- Operation Enduring Freedom
- Operation Freedom’s Sentinel
- Operation Inherent Resolve
- Operation Iraqi Freedom
- Operation New Dawn
- Operation Odyssey Lightning
- Operation Spartan Shield
- U.S. Africa Command Operations
- U.S. Central Command operations
- The People Behind The Sacrifice
Army Pfc. Patricia L. Horne
Died August 24, 2012 Serving During Operation Enduring Freedom
20, of Greenwood, Miss.; assigned to 96th Aviation Support Battalion, 101st Combat Aviation Brigade, 101st Airborne Division (Air Assault), Fort Campbell, Ky.; died Aug. 24 in Bagram, Afghanistan, of unspecified causes.
Greenwood native dies in Afghanistan
The Associated Press
GREENWOOD, Miss. — Army Pfc. Patricia Horne enjoyed serving her country as a member of one of the Army’s elite units.
“She told me a few weeks ago that she was going to re-enlist,” her mother, Betty Horne, told the Greenwood Commonwealth on Monday. “The Army would pay for her schooling. She wanted to be a doctor.”
Unfortunately, the 20-year-old didn’t get that chance.
On Friday, while stationed at Bagram Airbase in Afghanistan, Horne became the latest Mississippi soldier to die while serving in Operation Enduring Freedom. She is the 36th military woman to die in Afghanistan during the past 11 years. The military did not immediately release a cause of death.
Horne was assigned to the 96th Aviation Support Battalion, 101st Combat Aviation Brigade, 101st Airborne Division as a personnel office clerk and had been in Afghanistan for about a month, her mother said. For most of her nearly three years of service, she was stationed at Fort Campbell, Ky., Betty Horne added.
Betty Horne said her daughter — one of six children — was intelligent and driven and graduated from Greenwood High School in 2010. She said she was notified of her daughter’s death on Friday.
She said although her daughter’s body was returned to the United States on Sunday at Dover Air Force Base in Delaware, it will be five to seven days before it will be released to the family. Funeral arrangements, as a result, have not been finalized.
Mayor Carolyn McAdams said Horne’s death is a sobering reminder of the sacrifice of men and women in uniform.
“You know the war is going on but until something like this happens, it hits home dramatically,” she said.
The mayor said all citizens need to be thankful for those who serve their country, defending freedom around the globe.
“My heart and my prayers go out to the family. We are most grateful for her serving,” McAdams said.
Funeral Saturday for soldier who died in Afghanistan
The Associated Press
GREENWOOD, Miss. — A soldier who died in Afghanistan last month will be buried Saturday in Greenwood.
The Greenwood Commonwealth reported that more than 200 people were at Greenwood-Leflore Airport on Thursday to pay their respects when 20-year-old Pfc. Patricia Horne’s body returned to her hometown.
Horne was a member of the 96th Aviation Support Battalion, 101st Combat Aviation Brigade of the 101st Airborne Division based at Fort Campbell, Ky. She was stationed at Bagram Airbase and died Aug. 24.
Her funeral is scheduled for 2 p.m. Saturday at Providence Missionary Baptist Church, with burial in Hudson Park Cemetery and a gathering afterward at the Mississippi Guard armory.
The Defense Department has not released a cause of death.
Soldier killed in Afghanistan buried in Mississippi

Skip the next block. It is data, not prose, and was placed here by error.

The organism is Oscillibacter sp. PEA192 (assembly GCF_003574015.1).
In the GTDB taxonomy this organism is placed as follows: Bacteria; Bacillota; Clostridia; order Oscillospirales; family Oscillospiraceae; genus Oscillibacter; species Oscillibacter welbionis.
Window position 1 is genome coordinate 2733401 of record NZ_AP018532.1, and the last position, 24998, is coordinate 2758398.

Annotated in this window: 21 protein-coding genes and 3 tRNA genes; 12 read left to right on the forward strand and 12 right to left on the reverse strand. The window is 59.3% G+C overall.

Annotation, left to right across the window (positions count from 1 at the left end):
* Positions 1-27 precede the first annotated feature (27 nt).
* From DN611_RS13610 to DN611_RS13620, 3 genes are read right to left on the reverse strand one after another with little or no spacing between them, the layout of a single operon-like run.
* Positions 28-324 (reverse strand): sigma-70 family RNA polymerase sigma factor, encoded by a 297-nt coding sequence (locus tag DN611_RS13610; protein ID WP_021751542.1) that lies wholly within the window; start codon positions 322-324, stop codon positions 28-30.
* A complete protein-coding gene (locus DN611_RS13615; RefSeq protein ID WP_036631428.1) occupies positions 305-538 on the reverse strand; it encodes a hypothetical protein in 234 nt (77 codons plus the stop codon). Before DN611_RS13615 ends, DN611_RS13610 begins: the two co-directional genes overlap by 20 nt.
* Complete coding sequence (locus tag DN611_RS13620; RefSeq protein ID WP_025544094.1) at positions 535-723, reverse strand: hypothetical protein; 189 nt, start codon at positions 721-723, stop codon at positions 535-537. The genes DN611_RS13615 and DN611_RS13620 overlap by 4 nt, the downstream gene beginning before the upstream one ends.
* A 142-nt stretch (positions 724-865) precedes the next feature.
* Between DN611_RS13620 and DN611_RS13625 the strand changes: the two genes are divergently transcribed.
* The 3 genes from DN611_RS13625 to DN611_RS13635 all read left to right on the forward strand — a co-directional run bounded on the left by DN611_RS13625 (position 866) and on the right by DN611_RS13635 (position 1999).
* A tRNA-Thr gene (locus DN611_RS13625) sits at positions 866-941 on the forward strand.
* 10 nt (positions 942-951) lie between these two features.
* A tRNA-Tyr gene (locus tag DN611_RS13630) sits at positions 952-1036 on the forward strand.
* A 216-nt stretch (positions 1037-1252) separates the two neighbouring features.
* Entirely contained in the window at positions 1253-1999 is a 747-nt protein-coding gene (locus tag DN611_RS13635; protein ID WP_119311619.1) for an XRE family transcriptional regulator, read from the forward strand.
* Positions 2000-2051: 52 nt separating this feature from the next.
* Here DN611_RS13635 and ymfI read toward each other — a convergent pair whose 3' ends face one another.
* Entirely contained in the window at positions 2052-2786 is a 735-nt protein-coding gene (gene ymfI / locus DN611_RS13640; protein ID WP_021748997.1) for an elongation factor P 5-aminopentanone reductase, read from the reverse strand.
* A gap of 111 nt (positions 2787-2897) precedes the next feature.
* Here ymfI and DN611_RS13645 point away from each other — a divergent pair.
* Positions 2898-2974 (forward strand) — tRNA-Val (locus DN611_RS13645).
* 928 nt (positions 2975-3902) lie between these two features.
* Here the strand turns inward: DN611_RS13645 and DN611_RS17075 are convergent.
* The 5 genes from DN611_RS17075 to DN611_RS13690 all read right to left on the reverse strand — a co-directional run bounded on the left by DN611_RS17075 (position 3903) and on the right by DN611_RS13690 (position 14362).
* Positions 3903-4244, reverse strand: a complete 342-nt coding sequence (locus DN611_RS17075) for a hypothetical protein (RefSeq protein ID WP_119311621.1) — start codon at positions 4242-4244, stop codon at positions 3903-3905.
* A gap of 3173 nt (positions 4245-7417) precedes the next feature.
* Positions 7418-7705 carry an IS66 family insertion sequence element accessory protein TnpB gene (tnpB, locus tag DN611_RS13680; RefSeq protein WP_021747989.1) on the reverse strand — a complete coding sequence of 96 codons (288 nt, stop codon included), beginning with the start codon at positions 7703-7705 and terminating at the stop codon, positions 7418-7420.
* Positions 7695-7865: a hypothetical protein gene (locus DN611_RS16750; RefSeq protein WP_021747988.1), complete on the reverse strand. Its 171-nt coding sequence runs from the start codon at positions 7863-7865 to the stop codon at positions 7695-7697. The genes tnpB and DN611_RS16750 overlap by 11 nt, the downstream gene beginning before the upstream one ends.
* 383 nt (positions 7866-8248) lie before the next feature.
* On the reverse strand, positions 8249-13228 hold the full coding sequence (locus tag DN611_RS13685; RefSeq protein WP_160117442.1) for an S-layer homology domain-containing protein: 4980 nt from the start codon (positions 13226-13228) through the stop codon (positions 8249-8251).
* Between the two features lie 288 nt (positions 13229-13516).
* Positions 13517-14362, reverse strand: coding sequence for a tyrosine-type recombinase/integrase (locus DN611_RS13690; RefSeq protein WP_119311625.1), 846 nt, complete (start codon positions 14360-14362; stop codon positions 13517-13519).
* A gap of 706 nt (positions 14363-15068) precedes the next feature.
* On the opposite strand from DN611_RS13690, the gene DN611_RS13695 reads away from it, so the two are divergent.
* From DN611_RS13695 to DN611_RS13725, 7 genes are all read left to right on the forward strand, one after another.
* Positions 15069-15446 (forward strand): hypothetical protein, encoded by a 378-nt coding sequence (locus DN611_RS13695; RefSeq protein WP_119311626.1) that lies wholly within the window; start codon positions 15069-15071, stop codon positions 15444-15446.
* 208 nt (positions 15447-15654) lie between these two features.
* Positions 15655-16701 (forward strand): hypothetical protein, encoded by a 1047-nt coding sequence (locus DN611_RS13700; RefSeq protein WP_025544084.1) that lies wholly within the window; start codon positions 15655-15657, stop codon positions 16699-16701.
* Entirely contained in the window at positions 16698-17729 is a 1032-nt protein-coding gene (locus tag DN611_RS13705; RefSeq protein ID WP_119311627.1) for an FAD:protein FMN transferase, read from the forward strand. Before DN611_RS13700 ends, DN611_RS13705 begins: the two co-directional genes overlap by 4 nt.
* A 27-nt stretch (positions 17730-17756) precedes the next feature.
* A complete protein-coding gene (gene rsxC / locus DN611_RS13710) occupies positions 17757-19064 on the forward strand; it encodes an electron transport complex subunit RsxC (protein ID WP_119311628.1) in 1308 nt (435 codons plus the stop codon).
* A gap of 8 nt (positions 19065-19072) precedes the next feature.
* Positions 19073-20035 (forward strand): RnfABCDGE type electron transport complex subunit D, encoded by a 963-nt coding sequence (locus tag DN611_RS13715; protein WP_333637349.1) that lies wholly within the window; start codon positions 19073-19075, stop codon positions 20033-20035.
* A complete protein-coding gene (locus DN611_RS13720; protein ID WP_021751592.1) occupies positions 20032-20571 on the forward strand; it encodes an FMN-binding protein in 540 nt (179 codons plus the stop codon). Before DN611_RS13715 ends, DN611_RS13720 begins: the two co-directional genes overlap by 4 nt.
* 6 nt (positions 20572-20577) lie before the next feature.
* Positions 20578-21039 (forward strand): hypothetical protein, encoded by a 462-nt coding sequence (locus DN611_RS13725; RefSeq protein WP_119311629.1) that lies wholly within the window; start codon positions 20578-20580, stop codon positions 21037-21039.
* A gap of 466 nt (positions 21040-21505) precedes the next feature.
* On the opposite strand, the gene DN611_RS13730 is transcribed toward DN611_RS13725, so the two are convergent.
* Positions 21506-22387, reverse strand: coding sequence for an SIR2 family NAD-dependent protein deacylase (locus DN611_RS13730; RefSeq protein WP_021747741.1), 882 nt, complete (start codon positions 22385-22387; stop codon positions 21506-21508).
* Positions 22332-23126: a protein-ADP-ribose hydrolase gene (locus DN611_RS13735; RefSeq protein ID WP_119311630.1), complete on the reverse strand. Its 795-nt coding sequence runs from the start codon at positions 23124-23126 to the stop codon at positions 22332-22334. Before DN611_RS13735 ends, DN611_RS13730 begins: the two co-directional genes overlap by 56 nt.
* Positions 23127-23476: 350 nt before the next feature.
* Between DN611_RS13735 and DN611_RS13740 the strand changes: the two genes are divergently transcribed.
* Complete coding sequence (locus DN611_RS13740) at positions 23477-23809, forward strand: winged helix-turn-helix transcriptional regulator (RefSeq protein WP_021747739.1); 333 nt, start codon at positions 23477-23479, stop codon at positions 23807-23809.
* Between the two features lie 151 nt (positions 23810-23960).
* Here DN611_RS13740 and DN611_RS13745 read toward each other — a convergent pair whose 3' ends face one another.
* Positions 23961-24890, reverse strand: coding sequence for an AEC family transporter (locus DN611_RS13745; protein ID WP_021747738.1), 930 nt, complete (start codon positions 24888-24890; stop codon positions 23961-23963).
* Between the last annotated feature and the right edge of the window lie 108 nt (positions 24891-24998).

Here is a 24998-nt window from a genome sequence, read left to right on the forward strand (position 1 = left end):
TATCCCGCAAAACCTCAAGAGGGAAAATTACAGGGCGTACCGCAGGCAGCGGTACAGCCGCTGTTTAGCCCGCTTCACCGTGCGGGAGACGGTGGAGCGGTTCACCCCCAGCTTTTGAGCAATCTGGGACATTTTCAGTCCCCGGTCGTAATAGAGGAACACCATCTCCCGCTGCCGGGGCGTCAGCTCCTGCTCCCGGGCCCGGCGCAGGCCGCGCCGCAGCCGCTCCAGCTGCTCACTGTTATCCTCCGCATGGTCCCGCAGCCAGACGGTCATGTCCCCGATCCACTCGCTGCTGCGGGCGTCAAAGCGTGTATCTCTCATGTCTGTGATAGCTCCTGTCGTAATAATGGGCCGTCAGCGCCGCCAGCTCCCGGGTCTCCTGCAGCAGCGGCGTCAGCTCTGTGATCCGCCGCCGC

The Associated Press
GREENWOOD, Miss. — Friends and colleagues said a 20-year-old Mississippian killed in Afghanistan was a high-performing student who became a skilled soldier.
Army Pfc. Patricia Horne was buried with full military honors Saturday in Hudson Park Cemetery in her hometown of Greenwood, Miss., according to the Greenwood Commonwealth.
Horne, who wanted to become a physician, had been in Bagram, Afghanistan, about a month when she was killed Aug. 24, said her mother, Betty Horne. For most of Patricia Horne’s nearly three years of service, she had been stationed at Fort Campbell, Ky.
Percy Powell, who served as principal at both Threadgill Elementary School and Greenwood High School, remembered Patricia Horne as an “impeccable” student who didn’t have a single disciplinary notice during her four years of high school.
“Everything she wanted to do, she wanted to do it perfect,” Powell said.
Horne was member of the 96th Aviation Support Battalion, 101st Combat Aviation Brigade of the 101st Airborne Division.
Brig. Gen. William B. Hickman, the division’s deputy commander, said Saturday that Horne was an exemplary soldier who embraced the Army’s values of duty, respect, selfless service, honor, integrity and courage.
In the Army, Horne was a human resource specialist and ensured that soldiers’ records were accurately maintained and updated, Hickman said. She received the Army Commendation Medal, the Army Good Conduct Medal and the NATO International Security Assistance Force Medal.
Freddie White-Johnson, program director of the Mississippi Network for Cancer Control and Prevention, recalled that she became friends with Horne when the young woman worked at Pizza Inn. White-Johnson would call and ask to reserve the restaurant’s back room for meetings.
“She’d call and say, ‘Miss Johnson, I’ve got your room.’ She was cheerful, always trying to help,” White-Johnson said.
Jenece McNeal, a high school classmate, said she used Facebook to maintain contact with Horne, who loved the Army.
“She enjoyed it. She worked real hard. I can say she was where she wanted to be,” McNeal said.
The Rev. Robert Williams Jr., pastor of Community Baptist Church, where Horne was a member, said she had a higher calling than serving her country.
“Patricia has fulfilled her purpose. Now, she’s gone home,” he said. “Her purpose was to be a good soldier in the Lord’s army.”